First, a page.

The Lord's Church Is Spiritual

By Louis Rushmore

Jesus Christ did not come to establish an earthly or material kingdom. “Jesus answered, My kingdom is not of this world: if my kingdom were of this world, then would my servants fight that I should not be delivered to the Jews: but now is my kingdom not from hence” (John 18:36). If Christ's kingdom were earthly, Pilate could not have declared: “. . . I find in him no fault at all” (John 18:38); had Jesus begun an earthly kingdom on the inside of the Roman Empire, Jesus would have been guilty of political rebellion. Earlier in his ministry, Jesus refused plans to make him an earthly king. “When Jesus therefore perceived that they would come and take him by force, to make him a king, he departed again into a mountain himself alone” (John 6:15).

It is impossible for Jesus to be an earthly king over a physical kingdom on earth. Zechariah 6:13 reads: “. . . shall sit and rule upon his throne; and he shall be a priest upon his throne . . .” This Old Testament prophecy states that Christ is to be a king and a priest at the same time on his throne. But, the Hebrews writer plainly teaches that Jesus cannot be a priest on earth; therefore, Jesus cannot be a king on earth either. “For it is evident that our Lord sprang out of Juda; of which tribe Moses spake nothing concerning priesthood” (Hebrews 7:14).

“Now of the things which we have spoken this is the sum: We have such an high priest, who is set on the right of the throne of the Majesty in the heavens . . . For if he were on earth, he should not be a priest, seeing that there are priests that offer gifts according to the law” (Hebrews 8:1, 4).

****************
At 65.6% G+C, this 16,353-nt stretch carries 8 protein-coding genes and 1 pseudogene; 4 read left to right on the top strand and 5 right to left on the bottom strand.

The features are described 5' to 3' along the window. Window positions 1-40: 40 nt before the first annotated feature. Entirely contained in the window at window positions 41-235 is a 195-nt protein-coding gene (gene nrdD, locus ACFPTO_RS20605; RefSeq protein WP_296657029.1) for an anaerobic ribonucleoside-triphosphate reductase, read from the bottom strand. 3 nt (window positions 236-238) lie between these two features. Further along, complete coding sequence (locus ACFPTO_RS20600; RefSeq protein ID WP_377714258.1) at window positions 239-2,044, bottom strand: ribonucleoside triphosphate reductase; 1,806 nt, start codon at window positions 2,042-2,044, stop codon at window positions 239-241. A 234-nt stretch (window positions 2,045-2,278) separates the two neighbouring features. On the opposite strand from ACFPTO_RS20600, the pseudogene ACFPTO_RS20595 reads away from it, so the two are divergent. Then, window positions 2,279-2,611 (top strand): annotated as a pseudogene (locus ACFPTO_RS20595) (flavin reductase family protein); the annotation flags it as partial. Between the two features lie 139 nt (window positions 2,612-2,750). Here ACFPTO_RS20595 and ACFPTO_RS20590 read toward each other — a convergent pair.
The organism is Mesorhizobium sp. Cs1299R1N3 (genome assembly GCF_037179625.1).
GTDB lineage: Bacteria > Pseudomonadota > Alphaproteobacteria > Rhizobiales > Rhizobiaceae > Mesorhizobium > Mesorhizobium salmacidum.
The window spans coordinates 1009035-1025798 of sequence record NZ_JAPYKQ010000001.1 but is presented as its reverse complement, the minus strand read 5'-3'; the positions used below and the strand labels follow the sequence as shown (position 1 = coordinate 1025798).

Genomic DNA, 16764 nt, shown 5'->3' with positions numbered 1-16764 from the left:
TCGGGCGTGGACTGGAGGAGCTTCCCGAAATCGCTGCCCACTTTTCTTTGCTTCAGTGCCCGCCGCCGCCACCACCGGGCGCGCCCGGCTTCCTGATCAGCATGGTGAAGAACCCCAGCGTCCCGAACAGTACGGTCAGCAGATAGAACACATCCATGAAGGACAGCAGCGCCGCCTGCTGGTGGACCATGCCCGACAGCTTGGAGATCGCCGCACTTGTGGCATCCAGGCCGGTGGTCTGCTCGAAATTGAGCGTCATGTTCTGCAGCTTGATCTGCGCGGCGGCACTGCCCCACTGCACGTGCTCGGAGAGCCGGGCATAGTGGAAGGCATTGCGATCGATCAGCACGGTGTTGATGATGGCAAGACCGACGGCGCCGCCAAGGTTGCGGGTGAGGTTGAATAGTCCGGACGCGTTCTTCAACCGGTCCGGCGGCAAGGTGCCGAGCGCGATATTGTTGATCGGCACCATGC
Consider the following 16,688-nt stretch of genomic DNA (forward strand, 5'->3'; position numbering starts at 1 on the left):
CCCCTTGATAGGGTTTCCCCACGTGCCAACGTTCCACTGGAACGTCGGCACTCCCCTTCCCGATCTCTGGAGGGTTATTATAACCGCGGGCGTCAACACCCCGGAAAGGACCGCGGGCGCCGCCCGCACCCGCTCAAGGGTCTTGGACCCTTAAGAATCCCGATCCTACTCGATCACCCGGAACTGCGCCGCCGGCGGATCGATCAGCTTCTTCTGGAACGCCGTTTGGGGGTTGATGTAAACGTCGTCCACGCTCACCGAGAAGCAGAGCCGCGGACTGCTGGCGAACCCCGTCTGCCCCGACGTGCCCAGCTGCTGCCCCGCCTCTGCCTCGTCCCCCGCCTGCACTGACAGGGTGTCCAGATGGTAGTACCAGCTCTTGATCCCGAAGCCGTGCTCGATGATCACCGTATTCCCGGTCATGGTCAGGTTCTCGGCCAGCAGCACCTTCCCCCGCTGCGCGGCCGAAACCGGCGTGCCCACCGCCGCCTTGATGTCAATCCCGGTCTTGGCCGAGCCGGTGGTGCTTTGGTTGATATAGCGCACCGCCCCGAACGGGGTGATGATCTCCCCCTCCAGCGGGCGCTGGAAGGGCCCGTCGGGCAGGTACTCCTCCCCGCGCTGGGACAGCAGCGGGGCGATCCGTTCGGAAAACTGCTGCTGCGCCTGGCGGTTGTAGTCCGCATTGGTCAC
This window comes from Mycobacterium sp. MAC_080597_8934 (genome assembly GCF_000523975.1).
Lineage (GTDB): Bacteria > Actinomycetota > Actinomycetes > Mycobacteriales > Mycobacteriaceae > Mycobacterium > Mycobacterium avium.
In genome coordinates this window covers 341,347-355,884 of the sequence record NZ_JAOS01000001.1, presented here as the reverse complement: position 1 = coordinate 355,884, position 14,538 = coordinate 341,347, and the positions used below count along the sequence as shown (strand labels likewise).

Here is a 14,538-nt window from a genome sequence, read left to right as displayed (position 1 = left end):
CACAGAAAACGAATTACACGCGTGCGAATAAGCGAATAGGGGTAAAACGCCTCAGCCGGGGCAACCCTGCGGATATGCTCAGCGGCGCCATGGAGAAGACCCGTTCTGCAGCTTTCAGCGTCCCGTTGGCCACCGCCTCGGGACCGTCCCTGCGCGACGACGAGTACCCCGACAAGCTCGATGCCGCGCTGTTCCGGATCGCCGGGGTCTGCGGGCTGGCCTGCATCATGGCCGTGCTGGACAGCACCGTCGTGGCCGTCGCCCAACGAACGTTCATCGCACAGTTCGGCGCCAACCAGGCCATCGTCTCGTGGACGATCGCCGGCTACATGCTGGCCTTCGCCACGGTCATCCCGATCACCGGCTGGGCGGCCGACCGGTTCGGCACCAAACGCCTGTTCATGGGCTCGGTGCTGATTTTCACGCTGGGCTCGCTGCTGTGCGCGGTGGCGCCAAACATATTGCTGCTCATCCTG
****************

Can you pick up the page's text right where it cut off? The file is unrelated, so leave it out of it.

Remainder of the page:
From these references we learn: (1) Jesus is a priest AND king NOW — IN HEAVEN, (2) Jesus never was a priest and a king on earth, and (3) Jesus never can be a priest and king on earth. Hence, souls who wait for the return of the Lord to establish a physical, earthly kingdom are misguided. The closest to the earth Scripture ever places the Lord in the future is in the air and the clouds when he returns to collect his saints and judge the world (Acts 1:9-11; 1 Thessalonians 4:16, 17: Revelation 1:7).

It should be obvious, then, that Jesus is both king of the kingdom and head of the church now. This is true because the “church” and the “kingdom” are references to the same divine organization. Jesus used these words interchangeably (Matthew 16:18-19) and so did the apostles (1 Corinthians 1:2; Colossians 1:13; Revelation 1:9). Dear reader, is Jesus the king of your life? Are you in our Lord's spiritual kingdom — the church? Would you like to know more about the one, true church of the Bible?


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Gospel Gazette Online
Louis Rushmore, Editor